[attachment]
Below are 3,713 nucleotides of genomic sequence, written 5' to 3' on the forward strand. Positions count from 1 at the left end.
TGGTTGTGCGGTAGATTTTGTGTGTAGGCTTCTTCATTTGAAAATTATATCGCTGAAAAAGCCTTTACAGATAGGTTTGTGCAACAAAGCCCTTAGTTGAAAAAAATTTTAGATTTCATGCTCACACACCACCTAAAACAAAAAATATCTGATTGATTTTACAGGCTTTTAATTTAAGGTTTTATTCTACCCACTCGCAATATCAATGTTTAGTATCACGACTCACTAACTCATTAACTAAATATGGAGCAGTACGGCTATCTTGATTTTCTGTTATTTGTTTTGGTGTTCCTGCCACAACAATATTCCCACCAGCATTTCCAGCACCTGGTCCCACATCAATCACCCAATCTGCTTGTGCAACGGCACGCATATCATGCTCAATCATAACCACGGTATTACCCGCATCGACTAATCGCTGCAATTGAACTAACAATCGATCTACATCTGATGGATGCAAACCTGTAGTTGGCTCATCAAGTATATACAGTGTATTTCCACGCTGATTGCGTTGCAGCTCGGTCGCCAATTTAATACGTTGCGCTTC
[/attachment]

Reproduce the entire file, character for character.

Below are 3,713 nucleotides of genomic sequence, written 5' to 3' on the forward strand. Positions count from 1 at the left end.
TGGTTGTGCGGTAGATTTTGTGTGTAGGCTTCTTCATTTGAAAATTATATCGCTGAAAAAGCCTTTACAGATAGGTTTGTGCAACAAAGCCCTTAGTTGAAAAAAATTTTAGATTTCATGCTCACACACCACCTAAAACAAAAAATATCTGATTGATTTTACAGGCTTTTAATTTAAGGTTTTATTCTACCCACTCGCAATATCAATGTTTAGTATCACGACTCACTAACTCATTAACTAAATATGGAGCAGTACGGCTATCTTGATTTTCTGTTATTTGTTTTGGTGTTCCTGCCACAACAATATTCCCACCAGCATTTCCAGCACCTGGTCCCACATCAATCACCCAATCTGCTTGTGCAACGGCACGCATATCATGCTCAATCATAACCACGGTATTACCCGCATCGACTAATCGCTGCAATTGAACTAACAATCGATCTACATCTGATGGATGCAAACCTGTAGTTGGCTCATCAAGTATATACAGTGTATTTCCACGCTGATTGCGTTGCAGCTCGGTCGCCAATTTAATACGTTGCGCTTC